By Matt Larson
We can’t promise that all students in West County will pursue a higher education, but something called The Promise Movement is a force embarking toward just that.
At only three years in operations, Richmond Promise has provided scholarships to more than 900 students attending 97 colleges across the country. The number of scholarship recipients has grown every year, and 2019 is looking to continue that trend.
With a mission of creating pathways for success via community partnerships and student-driven programming, scholarships are at the core of the work being done at Richmond Promise. It’s a $1,500 scholarship that can be annually renewed, and it can be used at any 2-year, 4-year, or career technical school.
Unlike most scholarships, income and GPA do not play a factor when it comes to Richmond Promise. “We award scholarships to any student in Richmond who has dreams of going to higher education,” said Development Manager Grace Peter. “We don’t ask for financial information to determine eligibility.”
After all is said and done, Richmond Promise then asks for those details, but only to make sure that they’re reaching the entire populace and not just a certain demographic. “We want to be reflective of the Richmond community,” Grace explained. “And I think we’ve done a pretty good job of doing that.”
The main requirement is that students must also apply for financial aid (FAFSA or Dream Act) to receive the scholarship, which is a very difficult task. So difficult, that Richmond Promise provides mandatory Summer Success Workshops to help ensure that these recipients have completed all the necessary paperwork, in addition to resources and guidance, so they’re fully prepared to embark upon the next stage of their academic career.
“The time between high school and college is a really critical time,” Grace explained. “There are a lot of deadlines, like accepting financial aid (it’s not enough to just apply, you have to actually accept), choosing classes when enrolling in school, actually physically moving—many for the first time—so there’s just a lot of obstacles facing students in that very short time frame.”
Making friends is another important part of starting at a new school, so at Richmond Promise’s workshops, students that will be attending the same college will be grouped together at the workshop, to hopefully get to know each other and establish a few more friendly faces to look for after settling in to the dorms. “That builds a bridge before they even get to school,” Grace said. “It creates community, so they’re not feeling like they’re going in alone.”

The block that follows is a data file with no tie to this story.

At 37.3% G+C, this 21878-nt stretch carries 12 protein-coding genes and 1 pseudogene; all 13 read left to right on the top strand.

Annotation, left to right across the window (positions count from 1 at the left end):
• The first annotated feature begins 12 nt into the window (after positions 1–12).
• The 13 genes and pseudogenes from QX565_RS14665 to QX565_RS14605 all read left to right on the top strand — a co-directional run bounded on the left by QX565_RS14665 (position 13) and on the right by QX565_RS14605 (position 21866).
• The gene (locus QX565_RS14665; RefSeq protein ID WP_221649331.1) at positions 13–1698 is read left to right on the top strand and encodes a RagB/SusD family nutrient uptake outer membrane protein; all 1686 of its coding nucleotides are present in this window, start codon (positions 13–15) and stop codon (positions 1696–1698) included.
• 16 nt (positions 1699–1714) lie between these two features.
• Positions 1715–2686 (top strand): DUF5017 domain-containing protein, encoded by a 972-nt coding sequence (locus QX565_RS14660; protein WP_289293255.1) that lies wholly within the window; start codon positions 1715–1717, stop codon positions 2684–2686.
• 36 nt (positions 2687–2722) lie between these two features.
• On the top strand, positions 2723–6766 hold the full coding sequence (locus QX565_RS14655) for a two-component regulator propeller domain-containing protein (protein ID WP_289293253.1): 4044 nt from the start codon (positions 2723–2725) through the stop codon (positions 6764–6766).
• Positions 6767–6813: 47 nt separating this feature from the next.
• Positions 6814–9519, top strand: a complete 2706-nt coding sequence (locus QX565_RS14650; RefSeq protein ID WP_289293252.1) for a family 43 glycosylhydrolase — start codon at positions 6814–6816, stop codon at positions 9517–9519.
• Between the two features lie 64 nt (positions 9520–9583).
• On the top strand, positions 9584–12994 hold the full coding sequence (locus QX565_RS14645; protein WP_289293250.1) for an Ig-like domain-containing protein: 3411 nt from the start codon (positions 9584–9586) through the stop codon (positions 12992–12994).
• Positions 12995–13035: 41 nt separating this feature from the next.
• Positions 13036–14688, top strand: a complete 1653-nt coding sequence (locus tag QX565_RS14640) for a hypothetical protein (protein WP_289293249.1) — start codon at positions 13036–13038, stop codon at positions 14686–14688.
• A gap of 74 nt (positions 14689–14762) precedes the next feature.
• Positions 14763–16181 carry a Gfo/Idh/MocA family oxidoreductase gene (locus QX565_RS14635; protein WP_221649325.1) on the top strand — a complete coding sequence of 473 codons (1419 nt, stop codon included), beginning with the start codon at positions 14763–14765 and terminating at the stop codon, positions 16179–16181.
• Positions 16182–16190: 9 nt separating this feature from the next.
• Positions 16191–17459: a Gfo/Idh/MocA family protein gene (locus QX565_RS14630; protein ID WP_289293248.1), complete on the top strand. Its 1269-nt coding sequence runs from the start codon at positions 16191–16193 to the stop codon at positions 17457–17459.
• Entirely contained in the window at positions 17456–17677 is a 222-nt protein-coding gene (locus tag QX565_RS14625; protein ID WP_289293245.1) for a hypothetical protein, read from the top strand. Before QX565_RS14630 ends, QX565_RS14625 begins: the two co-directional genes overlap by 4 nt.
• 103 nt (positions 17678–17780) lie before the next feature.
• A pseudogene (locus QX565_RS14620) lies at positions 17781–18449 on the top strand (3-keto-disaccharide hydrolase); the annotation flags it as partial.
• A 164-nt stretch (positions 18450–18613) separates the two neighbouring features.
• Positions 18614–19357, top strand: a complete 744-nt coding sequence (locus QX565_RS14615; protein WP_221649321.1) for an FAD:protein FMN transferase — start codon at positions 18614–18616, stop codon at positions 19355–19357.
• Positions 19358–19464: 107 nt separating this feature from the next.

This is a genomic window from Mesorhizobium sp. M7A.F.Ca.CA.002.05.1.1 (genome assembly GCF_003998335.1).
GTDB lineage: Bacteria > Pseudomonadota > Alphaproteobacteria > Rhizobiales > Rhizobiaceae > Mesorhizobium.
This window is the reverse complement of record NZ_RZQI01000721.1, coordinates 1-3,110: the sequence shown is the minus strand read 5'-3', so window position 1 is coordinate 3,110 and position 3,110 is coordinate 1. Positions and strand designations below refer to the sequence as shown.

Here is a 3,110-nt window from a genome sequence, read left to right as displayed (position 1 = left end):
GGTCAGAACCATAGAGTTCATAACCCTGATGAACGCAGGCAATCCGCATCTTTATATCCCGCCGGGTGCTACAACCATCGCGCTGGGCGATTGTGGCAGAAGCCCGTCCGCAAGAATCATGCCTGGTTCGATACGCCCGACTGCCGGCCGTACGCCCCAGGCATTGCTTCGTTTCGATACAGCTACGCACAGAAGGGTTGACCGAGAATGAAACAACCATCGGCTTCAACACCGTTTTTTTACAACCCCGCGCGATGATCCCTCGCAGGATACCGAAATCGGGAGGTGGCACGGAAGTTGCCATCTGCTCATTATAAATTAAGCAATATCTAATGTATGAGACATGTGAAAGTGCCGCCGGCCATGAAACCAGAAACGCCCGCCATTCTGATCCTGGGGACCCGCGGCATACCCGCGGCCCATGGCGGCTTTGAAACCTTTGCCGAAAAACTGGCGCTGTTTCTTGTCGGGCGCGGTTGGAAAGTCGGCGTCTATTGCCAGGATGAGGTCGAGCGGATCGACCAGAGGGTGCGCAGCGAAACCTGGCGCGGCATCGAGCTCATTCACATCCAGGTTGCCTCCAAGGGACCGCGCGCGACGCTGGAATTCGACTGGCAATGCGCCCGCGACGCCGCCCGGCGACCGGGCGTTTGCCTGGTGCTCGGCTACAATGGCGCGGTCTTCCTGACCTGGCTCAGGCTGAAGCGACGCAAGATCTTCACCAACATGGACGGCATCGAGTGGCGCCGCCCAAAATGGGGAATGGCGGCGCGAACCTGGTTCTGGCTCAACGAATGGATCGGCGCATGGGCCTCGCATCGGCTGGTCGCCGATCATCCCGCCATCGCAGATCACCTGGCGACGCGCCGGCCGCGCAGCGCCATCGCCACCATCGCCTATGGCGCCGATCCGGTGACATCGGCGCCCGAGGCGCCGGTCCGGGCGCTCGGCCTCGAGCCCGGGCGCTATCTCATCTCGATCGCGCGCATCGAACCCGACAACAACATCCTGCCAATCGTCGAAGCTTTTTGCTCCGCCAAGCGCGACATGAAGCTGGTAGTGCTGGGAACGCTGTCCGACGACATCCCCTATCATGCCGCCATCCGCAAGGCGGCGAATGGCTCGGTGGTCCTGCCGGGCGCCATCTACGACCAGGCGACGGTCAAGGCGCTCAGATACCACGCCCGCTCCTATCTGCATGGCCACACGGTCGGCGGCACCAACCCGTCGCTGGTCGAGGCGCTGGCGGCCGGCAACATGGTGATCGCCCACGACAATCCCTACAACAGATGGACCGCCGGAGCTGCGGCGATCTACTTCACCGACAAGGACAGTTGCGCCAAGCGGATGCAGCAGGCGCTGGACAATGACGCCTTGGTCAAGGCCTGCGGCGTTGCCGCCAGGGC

Richmond Promise is giving a lot, and their only want is that someday these scholars return home to give back. “We’re hoping to see a day where we’ve built a pipeline of leadership; that our scholars and eventual alumni are coming back, running the Richmond Promise, and becoming leaders in Richmond,” Grace said. “So that’s really our vision: that every young person is involved, and has the resources and opportunities to fully define their future.”
This year’s scholarship deadline has passed (March 8th) but look for Richmond Promise’s annual scholar celebration at the Civic Center on May 3rd, around graduation time. Tickets are not yet available but keep checking their website or sign up for their newsletter for updates, at richmondpromise.org.
If you’re interested in volunteering, email Grace right away (firstname.lastname@example.org). There’s a few ways to help out … One way is to help at their public events, another is to help review applications, or you can become a mentor.
“We’re piloting a very small mentorship program with about 20 students and community members to really focus on career readiness,” Grace said. “Any community members who are feeling like they want to give back in a way that is pretty impactful, and pretty deep—its a year-long commitment—we’re going to need more mentors.” So send that email before you forget! Let us know how it goes.
Richmond Promise’s Annual Scholar Celebration at the Civic Center